These Mortal Coils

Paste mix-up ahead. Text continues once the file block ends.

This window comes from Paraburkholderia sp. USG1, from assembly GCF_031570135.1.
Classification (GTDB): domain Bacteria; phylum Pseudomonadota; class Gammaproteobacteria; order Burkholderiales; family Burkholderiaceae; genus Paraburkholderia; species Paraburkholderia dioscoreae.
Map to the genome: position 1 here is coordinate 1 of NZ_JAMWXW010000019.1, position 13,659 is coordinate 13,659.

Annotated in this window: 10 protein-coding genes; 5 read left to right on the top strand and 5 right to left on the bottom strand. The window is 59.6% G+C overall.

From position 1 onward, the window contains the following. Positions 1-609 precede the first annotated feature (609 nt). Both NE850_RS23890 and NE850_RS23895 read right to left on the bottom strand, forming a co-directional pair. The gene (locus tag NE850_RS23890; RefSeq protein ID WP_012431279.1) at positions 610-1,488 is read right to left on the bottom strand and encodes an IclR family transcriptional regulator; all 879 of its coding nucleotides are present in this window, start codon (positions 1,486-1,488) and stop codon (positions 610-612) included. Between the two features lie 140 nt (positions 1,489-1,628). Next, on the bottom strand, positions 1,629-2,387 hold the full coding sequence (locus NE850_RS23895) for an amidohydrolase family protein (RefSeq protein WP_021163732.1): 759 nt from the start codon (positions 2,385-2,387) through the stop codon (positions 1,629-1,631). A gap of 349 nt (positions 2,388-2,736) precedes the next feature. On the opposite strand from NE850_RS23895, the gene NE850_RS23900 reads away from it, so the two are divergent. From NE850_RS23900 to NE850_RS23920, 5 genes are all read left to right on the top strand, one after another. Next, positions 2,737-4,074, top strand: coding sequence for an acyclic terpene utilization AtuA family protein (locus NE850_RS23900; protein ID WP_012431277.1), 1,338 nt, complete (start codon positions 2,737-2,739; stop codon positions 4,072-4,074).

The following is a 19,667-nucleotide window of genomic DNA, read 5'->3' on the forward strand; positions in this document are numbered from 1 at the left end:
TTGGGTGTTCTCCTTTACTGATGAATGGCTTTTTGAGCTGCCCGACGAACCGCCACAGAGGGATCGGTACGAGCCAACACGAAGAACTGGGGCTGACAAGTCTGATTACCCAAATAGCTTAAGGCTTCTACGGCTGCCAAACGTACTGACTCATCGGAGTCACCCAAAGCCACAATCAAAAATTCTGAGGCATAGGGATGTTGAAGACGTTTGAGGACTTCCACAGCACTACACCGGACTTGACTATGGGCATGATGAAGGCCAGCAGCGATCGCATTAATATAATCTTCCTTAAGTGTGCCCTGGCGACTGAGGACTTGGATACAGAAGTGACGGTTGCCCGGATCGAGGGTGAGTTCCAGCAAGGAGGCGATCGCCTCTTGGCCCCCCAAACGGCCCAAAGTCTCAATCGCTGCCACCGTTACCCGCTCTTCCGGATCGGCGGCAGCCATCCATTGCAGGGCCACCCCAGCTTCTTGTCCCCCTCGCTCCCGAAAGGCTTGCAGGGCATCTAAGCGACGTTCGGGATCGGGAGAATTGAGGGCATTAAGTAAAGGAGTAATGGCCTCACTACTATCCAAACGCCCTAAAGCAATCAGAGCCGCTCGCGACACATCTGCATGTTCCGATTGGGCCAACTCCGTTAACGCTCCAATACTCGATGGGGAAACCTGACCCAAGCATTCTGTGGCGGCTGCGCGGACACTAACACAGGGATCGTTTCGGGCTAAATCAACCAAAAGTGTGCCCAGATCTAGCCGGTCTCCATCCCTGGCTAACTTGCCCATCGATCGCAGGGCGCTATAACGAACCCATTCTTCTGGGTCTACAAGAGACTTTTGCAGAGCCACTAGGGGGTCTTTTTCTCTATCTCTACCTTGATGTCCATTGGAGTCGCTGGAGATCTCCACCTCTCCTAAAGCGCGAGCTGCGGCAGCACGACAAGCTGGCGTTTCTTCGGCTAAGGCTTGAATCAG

I have just learned about yet another possible way for the human race to get creamed. Forget about a giant-ass meteor rocketing down on us, or flesh-slurping aliens, or the four horsemen riding hard over the hills. Bill Joy, co-founder and chief scientist of Sun Microsystems, predicts an altogether different finality. In the much-discussed Wired's April 2000 cover story ("Why the Future Doesn't Need Us":, Joy warns that it is gray goo we need to watch out for.Mind you, the goo might not necessarily be gray in color, nor even gooey in texture. Those are just its hypothetical characteristics. What's important is that, whatever shape it takes, there will be a lot of it. There will be so much of it, in fact, that it will be damn-near impossible to stem its oozing onslaught. We'll drown in the stuff. And it'll be our own damn fault.The idea of gray goo is a hypothetical worst-case scenario, dreamed up by people who think about such things. The goo would actually be many tiny robotic machines, built on a molecular level. The prototypes would be created by humans, but they would be designed to go forth and multiply on their own, with instructions programmed in their tiny robot heads on how to search their environment and, with the materials they find, build copies of themselves. No matter how small these biological "assemblers" might be, once the first few have been set loose, they'd just keep replicating until they eventually crowd out all other life forms."Gray goo would surely be a depressing ending to our human adventure on Earth," Joy writes, "far worse than mere fire or ice, and one that could stem from a simple laboratory accident."If such a dire future comes to pass, it would be due to the merging of three scientific fields of study, all of which will come to maturation in the next few decades: robotics -- the science of making machines that can carry out complicated tasks; genetic engineering, or the reshuffling of genes to achieve desired characteristics; and nanotechnology, the art of building things atom by atom, or at least at a submicron level. Any mad scientist with all three skill sets on his or her risumi could conceivably make machines that can do all sorts of complex stuff (such as build copies of themselves). The scientist could make them out of organic materials found pretty much everywhere (i.e., living cells), and could make them very small -- small enough that they could be built in a basement. Or, heck, in a file-cabinet drawer in a basement closet.Frightened yet? We have trouble enough keeping such relatively simple scourges as viruses, mosquitoes, and Microsoft at bay. How would we combat genetically engineered bacteria spreading over the globe like pollen? Or solar-powered, self-replicating devices so efficient at using sunlight that they crowd out real plants?This is what Joy is trying to warn us about. Despite his tantalizing descriptions of future annihilation, the article shows him to be deeply conservative about the issue. Like a Sunday-morning preacher warning of the excesses of Saturday night, Joy argues that these technologies are just too powerful to mess with. Eventually, he argues, someone will go and fuck up the entire planet by misusing them. And this is why he advocates limiting "development of technologies that are too dangerous, by limiting our pursuit of certain kind of knowledge."Frankly, I had been taking Joy's essay only half seriously until I read the sentence just quoted. It is Joy's solution, not the problem, that has me worried. I mean, nanotechnology and genetic engineering are still in very primitive stages. It's a mighty long way from the lab room to the production floor; like artificial intelligence or alchemy, these are ideas that have yet to produce bankable results (at least not results anywhere near the scale Joy envisions). But advocating that we not learn about certain things causes real damage right here and now. Can Joy really be so simpleminded as to believe everyone on the planet will choose to remain ignorant of the potentially lethal possibilities of these new disciplines? What does he propose to do, have all the bad guys in the world sign pledges swearing not to play with the nano-sized biological agents?Forget the obvious argument here. ("If we outlaw genetically engineered self-replicating killbots, then only outlaws will have genetically engineered self-replicating killbots.") Think about the bad precedent it sets. Where would we be if our ancestors had successfully snuffed out Galileo's ideas about Earth not being the center of the universe? If J. Robert Oppenheimer and his genius cronies didn't build the atomic bomb? As Joy himself points out, the federal government didn't gather together the best scientists to build a monster weapon merely for the sake of building a monster weapon; it was considered a necessary deterrent. It was widely thought that Adolf Hitler's people were already building one; no one wanted Germany to be the only country in the world with atomic capabilities.In retrospect, maybe creating the atomic bomb was a good idea, and maybe it wasn't. But once the notion and the technology to bring it to fruition were within reach, it was pretty much inevitable that someone was going to build one. If gray goo is indeed within reach of humankind, then we couldn't prevent its production even if we wanted to. Somebody, somewhere, by accident or by malicious design, will concoct a batch of the stuff, and all we can do is put on trunks and swim through it as best we can. But we'd be doing ourselves a major disservice if we let fear limit our exploration of how the world works. In the long run, such voluntary ignorance might be even more detrimental.E-mail: joabj@

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